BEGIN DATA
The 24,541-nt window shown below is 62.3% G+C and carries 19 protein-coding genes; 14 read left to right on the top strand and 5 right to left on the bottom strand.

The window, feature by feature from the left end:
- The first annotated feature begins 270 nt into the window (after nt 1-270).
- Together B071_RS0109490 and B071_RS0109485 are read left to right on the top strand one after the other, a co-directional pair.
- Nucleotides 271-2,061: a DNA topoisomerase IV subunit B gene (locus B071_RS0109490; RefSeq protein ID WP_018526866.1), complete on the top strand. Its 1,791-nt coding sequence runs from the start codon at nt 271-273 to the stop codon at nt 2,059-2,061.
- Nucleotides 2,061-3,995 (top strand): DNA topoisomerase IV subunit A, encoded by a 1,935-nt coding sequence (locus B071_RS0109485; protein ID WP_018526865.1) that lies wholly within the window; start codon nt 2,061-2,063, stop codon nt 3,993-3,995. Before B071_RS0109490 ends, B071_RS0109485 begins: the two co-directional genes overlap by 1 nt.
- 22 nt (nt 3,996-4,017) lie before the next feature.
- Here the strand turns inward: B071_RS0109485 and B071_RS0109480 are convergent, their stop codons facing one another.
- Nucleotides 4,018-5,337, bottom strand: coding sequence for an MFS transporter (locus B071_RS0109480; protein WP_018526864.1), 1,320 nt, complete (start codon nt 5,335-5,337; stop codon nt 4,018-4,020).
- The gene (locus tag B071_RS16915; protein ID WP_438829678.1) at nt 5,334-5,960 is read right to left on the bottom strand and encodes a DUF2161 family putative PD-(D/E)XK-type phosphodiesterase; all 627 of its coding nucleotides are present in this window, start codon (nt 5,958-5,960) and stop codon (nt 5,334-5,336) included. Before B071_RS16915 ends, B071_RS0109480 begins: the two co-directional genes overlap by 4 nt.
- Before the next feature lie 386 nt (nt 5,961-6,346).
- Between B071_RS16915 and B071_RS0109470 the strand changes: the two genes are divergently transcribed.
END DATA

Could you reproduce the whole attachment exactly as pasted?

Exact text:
The 24,541-nt window shown below is 62.3% G+C and carries 19 protein-coding genes; 14 read left to right on the top strand and 5 right to left on the bottom strand.

The window, feature by feature from the left end:
- The first annotated feature begins 270 nt into the window (after nt 1-270).
- Together B071_RS0109490 and B071_RS0109485 are read left to right on the top strand one after the other, a co-directional pair.
- Nucleotides 271-2,061: a DNA topoisomerase IV subunit B gene (locus B071_RS0109490; RefSeq protein ID WP_018526866.1), complete on the top strand. Its 1,791-nt coding sequence runs from the start codon at nt 271-273 to the stop codon at nt 2,059-2,061.
- Nucleotides 2,061-3,995 (top strand): DNA topoisomerase IV subunit A, encoded by a 1,935-nt coding sequence (locus B071_RS0109485; protein ID WP_018526865.1) that lies wholly within the window; start codon nt 2,061-2,063, stop codon nt 3,993-3,995. Before B071_RS0109490 ends, B071_RS0109485 begins: the two co-directional genes overlap by 1 nt.
- 22 nt (nt 3,996-4,017) lie before the next feature.
- Here the strand turns inward: B071_RS0109485 and B071_RS0109480 are convergent, their stop codons facing one another.
- Nucleotides 4,018-5,337, bottom strand: coding sequence for an MFS transporter (locus B071_RS0109480; protein WP_018526864.1), 1,320 nt, complete (start codon nt 5,335-5,337; stop codon nt 4,018-4,020).
- The gene (locus tag B071_RS16915; protein ID WP_438829678.1) at nt 5,334-5,960 is read right to left on the bottom strand and encodes a DUF2161 family putative PD-(D/E)XK-type phosphodiesterase; all 627 of its coding nucleotides are present in this window, start codon (nt 5,958-5,960) and stop codon (nt 5,334-5,336) included. Before B071_RS16915 ends, B071_RS0109480 begins: the two co-directional genes overlap by 4 nt.
- Before the next feature lie 386 nt (nt 5,961-6,346).
- Between B071_RS16915 and B071_RS0109470 the strand changes: the two genes are divergently transcribed.